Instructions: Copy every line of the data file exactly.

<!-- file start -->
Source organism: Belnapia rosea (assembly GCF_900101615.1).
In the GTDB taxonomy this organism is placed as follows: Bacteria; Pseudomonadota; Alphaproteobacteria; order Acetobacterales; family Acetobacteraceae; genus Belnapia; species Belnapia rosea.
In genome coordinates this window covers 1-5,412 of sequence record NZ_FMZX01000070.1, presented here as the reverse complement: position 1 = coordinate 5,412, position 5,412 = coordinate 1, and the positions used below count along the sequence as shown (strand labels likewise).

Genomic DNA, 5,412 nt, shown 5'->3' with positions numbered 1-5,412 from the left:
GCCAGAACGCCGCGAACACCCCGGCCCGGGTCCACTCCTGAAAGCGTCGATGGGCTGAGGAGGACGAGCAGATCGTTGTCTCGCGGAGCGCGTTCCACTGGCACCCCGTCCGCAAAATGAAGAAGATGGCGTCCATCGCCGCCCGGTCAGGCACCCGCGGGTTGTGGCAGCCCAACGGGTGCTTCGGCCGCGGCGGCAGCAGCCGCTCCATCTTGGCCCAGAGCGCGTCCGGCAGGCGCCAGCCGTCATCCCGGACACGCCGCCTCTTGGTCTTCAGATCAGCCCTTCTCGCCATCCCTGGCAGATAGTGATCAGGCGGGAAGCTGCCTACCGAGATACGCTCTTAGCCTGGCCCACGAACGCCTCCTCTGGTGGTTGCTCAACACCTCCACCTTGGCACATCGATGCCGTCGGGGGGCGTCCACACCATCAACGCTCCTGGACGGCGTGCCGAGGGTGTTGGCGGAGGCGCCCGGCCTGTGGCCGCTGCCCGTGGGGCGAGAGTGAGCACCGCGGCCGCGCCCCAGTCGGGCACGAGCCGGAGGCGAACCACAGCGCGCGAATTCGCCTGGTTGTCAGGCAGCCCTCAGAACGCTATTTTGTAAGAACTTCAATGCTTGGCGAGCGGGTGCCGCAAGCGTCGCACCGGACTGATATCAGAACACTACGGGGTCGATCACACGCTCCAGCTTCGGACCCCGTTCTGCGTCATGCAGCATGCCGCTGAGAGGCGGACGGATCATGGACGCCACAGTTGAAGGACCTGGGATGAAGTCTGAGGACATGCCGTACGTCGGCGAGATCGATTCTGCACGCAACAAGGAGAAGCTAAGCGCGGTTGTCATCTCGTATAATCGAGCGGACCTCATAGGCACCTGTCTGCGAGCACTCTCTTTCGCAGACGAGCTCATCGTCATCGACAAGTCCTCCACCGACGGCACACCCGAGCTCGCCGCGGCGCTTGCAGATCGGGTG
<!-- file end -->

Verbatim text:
Source organism: Belnapia rosea (assembly GCF_900101615.1).
In the GTDB taxonomy this organism is placed as follows: Bacteria; Pseudomonadota; Alphaproteobacteria; order Acetobacterales; family Acetobacteraceae; genus Belnapia; species Belnapia rosea.
In genome coordinates this window covers 1-5,412 of sequence record NZ_FMZX01000070.1, presented here as the reverse complement: position 1 = coordinate 5,412, position 5,412 = coordinate 1, and the positions used below count along the sequence as shown (strand labels likewise).

Genomic DNA, 5,412 nt, shown 5'->3' with positions numbered 1-5,412 from the left:
GCCAGAACGCCGCGAACACCCCGGCCCGGGTCCACTCCTGAAAGCGTCGATGGGCTGAGGAGGACGAGCAGATCGTTGTCTCGCGGAGCGCGTTCCACTGGCACCCCGTCCGCAAAATGAAGAAGATGGCGTCCATCGCCGCCCGGTCAGGCACCCGCGGGTTGTGGCAGCCCAACGGGTGCTTCGGCCGCGGCGGCAGCAGCCGCTCCATCTTGGCCCAGAGCGCGTCCGGCAGGCGCCAGCCGTCATCCCGGACACGCCGCCTCTTGGTCTTCAGATCAGCCCTTCTCGCCATCCCTGGCAGATAGTGATCAGGCGGGAAGCTGCCTACCGAGATACGCTCTTAGCCTGGCCCACGAACGCCTCCTCTGGTGGTTGCTCAACACCTCCACCTTGGCACATCGATGCCGTCGGGGGGCGTCCACACCATCAACGCTCCTGGACGGCGTGCCGAGGGTGTTGGCGGAGGCGCCCGGCCTGTGGCCGCTGCCCGTGGGGCGAGAGTGAGCACCGCGGCCGCGCCCCAGTCGGGCACGAGCCGGAGGCGAACCACAGCGCGCGAATTCGCCTGGTTGTCAGGCAGCCCTCAGAACGCTATTTTGTAAGAACTTCAATGCTTGGCGAGCGGGTGCCGCAAGCGTCGCACCGGACTGATATCAGAACACTACGGGGTCGATCACACGCTCCAGCTTCGGACCCCGTTCTGCGTCATGCAGCATGCCGCTGAGAGGCGGACGGATCATGGACGCCACAGTTGAAGGACCTGGGATGAAGTCTGAGGACATGCCGTACGTCGGCGAGATCGATTCTGCACGCAACAAGGAGAAGCTAAGCGCGGTTGTCATCTCGTATAATCGAGCGGACCTCATAGGCACCTGTCTGCGAGCACTCTCTTTCGCAGACGAGCTCATCGTCATCGACAAGTCCTCCACCGACGGCACACCCGAGCTCGCCGCGGCGCTTGCAGATCGGGTG